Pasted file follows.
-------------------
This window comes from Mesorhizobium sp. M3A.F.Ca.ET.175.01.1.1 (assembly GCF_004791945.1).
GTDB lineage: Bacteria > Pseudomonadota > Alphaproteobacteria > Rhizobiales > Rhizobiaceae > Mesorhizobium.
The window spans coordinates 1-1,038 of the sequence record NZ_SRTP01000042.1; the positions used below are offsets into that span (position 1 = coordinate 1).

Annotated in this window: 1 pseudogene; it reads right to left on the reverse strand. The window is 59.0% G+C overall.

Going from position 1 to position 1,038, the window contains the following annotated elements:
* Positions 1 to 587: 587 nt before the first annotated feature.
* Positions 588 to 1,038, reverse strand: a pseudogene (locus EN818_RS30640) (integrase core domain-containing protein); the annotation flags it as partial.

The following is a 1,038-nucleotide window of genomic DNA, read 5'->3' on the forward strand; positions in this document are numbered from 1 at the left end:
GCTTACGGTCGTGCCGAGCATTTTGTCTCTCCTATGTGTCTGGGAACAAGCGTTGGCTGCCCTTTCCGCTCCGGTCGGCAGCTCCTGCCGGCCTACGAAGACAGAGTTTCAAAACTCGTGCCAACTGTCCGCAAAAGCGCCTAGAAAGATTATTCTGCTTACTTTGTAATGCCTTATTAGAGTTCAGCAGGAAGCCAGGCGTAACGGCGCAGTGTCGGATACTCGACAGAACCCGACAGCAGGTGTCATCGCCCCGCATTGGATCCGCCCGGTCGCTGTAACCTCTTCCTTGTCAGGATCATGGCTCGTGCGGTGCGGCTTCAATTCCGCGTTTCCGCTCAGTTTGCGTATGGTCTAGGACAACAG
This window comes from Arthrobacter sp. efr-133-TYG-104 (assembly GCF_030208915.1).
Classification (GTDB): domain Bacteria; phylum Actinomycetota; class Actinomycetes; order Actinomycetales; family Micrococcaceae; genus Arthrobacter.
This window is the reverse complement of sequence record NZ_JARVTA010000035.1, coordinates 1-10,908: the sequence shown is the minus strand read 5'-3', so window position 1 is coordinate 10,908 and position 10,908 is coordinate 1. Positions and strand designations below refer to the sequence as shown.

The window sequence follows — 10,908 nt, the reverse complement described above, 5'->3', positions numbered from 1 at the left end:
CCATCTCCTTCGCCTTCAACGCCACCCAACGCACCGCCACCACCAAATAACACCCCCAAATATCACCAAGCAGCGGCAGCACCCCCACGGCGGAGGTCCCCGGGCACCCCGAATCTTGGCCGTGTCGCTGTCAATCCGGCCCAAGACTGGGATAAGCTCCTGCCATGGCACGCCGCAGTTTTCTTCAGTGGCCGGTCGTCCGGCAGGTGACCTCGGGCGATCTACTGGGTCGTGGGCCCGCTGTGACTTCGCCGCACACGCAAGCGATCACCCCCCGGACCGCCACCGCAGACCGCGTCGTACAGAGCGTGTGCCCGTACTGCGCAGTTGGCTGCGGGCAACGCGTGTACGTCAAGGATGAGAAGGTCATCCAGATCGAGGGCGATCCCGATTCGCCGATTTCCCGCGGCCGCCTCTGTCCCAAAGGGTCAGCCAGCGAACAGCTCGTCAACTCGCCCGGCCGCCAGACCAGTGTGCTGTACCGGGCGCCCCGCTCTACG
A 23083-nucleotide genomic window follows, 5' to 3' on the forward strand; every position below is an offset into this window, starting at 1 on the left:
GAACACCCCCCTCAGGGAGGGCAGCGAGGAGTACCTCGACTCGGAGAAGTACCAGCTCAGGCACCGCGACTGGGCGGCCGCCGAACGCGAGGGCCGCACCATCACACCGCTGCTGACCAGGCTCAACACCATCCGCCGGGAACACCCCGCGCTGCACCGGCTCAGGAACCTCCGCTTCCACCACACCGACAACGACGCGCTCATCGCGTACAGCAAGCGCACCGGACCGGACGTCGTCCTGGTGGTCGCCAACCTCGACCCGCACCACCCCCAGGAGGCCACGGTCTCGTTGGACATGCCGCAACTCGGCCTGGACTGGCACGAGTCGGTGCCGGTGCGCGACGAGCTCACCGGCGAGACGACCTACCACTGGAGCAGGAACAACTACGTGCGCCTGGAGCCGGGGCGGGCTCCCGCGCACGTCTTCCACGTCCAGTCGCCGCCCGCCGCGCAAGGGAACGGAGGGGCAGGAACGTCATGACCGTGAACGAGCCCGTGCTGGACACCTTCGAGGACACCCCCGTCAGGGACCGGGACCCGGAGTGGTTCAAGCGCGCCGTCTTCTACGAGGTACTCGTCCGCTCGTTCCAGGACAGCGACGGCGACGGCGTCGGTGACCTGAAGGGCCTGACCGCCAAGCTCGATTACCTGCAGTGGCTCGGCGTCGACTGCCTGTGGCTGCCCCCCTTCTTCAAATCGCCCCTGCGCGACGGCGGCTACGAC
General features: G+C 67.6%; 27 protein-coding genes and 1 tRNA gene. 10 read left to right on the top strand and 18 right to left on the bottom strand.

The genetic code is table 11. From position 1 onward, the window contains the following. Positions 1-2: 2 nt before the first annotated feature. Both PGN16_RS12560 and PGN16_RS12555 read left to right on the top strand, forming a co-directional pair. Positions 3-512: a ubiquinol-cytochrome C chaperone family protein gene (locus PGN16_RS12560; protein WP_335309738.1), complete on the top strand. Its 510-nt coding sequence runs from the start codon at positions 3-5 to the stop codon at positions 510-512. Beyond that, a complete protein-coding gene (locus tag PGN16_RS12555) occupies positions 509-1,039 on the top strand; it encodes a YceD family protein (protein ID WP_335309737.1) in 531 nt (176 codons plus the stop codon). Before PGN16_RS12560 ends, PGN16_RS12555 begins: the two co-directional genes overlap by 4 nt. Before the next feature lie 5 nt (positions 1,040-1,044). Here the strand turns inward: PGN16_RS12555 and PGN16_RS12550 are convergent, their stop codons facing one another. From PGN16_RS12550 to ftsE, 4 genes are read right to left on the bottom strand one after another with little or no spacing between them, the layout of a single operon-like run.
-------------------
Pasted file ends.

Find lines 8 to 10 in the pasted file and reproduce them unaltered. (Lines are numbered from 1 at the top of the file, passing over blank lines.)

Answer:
The following is a 1,038-nucleotide window of genomic DNA, read 5'->3' on the forward strand; positions in this document are numbered from 1 at the left end:
GCTTACGGTCGTGCCGAGCATTTTGTCTCTCCTATGTGTCTGGGAACAAGCGTTGGCTGCCCTTTCCGCTCCGGTCGGCAGCTCCTGCCGGCCTACGAAGACAGAGTTTCAAAACTCGTGCCAACTGTCCGCAAAAGCGCCTAGAAAGATTATTCTGCTTACTTTGTAATGCCTTATTAGAGTTCAGCAGGAAGCCAGGCGTAACGGCGCAGTGTCGGATACTCGACAGAACCCGACAGCAGGTGTCATCGCCCCGCATTGGATCCGCCCGGTCGCTGTAACCTCTTCCTTGTCAGGATCATGGCTCGTGCGGTGCGGCTTCAATTCCGCGTTTCCGCTCAGTTTGCGTATGGTCTAGGACAACAG
This window comes from Arthrobacter sp. efr-133-TYG-104 (assembly GCF_030208915.1).